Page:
Written by: Dr. Christopher Ho Chee Kong
What is the testis?
Testis is an organ found only in males. It is responsible for producing sperm and the hormone called testosterone. Sperm is important to make babies while testosterone is responsible for making a man a man; giving him muscle bulk, facial, hoarse voice, virility, etc.
In 2007, testicular cancer constitutes 0.9% of all cancers in Malaysian men (20th most common cancer). Majority are in the early stage (59.5%). [National Cancer Registry Report 2007, Ministry of Health Malaysia]. Unfortunately, lately we are seeing more coming in late with advanced stages of testicular cancer probably due to reluctance to see doctor or inadequate awareness.
Testicular cancer affects mainly those between 15-40 years old. This is the younger age group men who are at their peak and most productive phase of their life. To be hit by cancer at this prime age is usually a shock for most men and most of them will be in denial. A lot of men do not seek help to protect their ego and because of lack of awareness as this cancer is not common and not much publicity or knowledge has been given out.
Signs and Symptoms
Someone with testicular cancer usually does not have pain. Only 15% will complain of pain at the testis. Most of the time, the complaint will be abnormal enlargement of the testis or he feels a lump in the testis. Usually it affects only one side. There are other causes of enlargement or lump of the testis and this includes hernia (bowel or fat going into the scrotum), hydrocele (abnormal collection of fluids in the testis), or infection (Orchitis). When the cancer has spread elsewhere, it may cause other symptoms. If it has spread to the liver, he may have yellowish discolouration of the skin and eyes (jaundice), bone pain (if spread to the bones), cough with maybe blood in the phlegm (if it has spread to the lungs).
The real cause of testicular cancer is unknown. What happens is that the cells in the testis undergo changes and grow rapidly and abnormally. There are a few high risk factors for developing testicular cancer. This includes undescended testis, previous testicular cancer, someone else in the family having testicular cancer and smoking. There are other factors found to be associated with testicular cancer and this includes infertility and tall men. Masturbation, cycling is not a cause for testicular cancer.
In normal babies, the testis is formed in the abdomen and then descends down to the scrotum so that at birth, the testes are out in the scrotum. Being placed in the scrotum, outside the abdomen, puts it at a lower temperature than the body. This is important for healthy sperm production. In some cases, the testis does not go down to scrotum and gets stucked in the abdomen. This exposes the testis to high body temperature. The cells in the testis can then undergo transformation into abnormal cells which can turn cancerous in the long run.
Diagnosis and Medical Scans
An ultrasound will be needed to confirm the suspicion of testicular cancer. Blood test called tumour markers will then be required. These are alpha fetoprotein (AFP), beta human chorionic gonadotropin (B-hCG) and lactase dehydrogenase (LDH). Not all types of testicular cancer will cause these tumour markers to be raised. The next step to confirm the cancer is not biopsy but removal of the testis. The reason why it is not biopsied is that biopsy may cause the cancer to spread to the scrotum (skin covering the testis) and make treatment more difficult. If necessary, CT scan will then be ordered to look for cancer spread and to stage the disease.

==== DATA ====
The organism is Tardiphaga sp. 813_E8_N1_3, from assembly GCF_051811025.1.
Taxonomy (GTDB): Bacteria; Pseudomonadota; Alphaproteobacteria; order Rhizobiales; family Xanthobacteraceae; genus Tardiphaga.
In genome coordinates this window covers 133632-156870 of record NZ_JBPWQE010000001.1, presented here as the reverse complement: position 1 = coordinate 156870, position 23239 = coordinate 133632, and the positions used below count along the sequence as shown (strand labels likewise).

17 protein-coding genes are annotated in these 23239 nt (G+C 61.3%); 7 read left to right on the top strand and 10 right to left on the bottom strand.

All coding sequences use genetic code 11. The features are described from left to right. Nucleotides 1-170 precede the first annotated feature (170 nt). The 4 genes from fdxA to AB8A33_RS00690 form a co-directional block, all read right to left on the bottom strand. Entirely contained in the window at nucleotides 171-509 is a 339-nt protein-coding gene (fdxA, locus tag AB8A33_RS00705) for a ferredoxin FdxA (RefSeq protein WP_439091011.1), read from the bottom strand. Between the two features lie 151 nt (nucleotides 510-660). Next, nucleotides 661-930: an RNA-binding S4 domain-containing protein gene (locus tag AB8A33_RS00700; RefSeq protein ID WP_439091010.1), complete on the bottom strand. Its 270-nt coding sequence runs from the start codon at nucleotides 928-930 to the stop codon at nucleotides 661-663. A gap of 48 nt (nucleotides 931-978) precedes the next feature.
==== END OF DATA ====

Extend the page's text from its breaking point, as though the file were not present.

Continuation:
The main treatment is removal of the testis called radical orchidectomy through an incision at the groin region (inguinal). Whether or not further surgery to remove the lymph nodes, radiotherapy or chemotherapy is needed will depend on the type of testicular cancer and whether it has spread elsewhere. If the cancer is only in the testis and has not spread to other parts, surgery to remove the testis is adequate enough. Therefore, it is important to get it detected early. The surgery to remove the testis is simple and can be done in 30 minutes. It can be done as a day-care procedure (come in the morning and go back evening the same day) and most of the time, you can go back to normal activities in a week’s time.
If a man wants to preserve the shape of the scrotum and for psychological reasons, a testicular prosthesis can be inserted. It is silicone based.
If the cancer has not spread, the chances for a 5 year survival rate is 99%. But if the cancer has spread, the chances for 5 year survival rate is 73%. Overall the outcome is a lot more promising compared to other types of cancers.
As in all cancers, please avoid smoking. Also if a baby has undescended testis, it is advisable to get the testis pulled down into the scrotum through surgery (orchidopexy). Other than that, early detection is important. Therefore it is advised that men should check and examine their testis once a month in the shower. Feel for the surface. If there is any abnormality or enlargement, please see a doctor.
Famous sportsmen who had testicular cancer and survived
- Lance Armstrong (cyclist)
In 1996 at the age of 25 he was diagnosed with late-stage testicular cancer which had already spread to his brain, lungs and abdomen. Was cure after treatment and went on to win 7 Tour de France cycling contest.
- Jimmy White (snooker player)
- Bobby Moore (English Footballer)
After surviving testicular cancer, won the World Cup at Wembley in 1966
Dr. Christopher Ho Chee Kong,
MD, MS, MRCSEd, AM, MBU (Cert), FECSM, FICS, FRCSEd, FRCS (Urol) (Glasg) Consultant Urologist
Beacon International Specialist Hospital
Source: Beacon Hospital Malaysia
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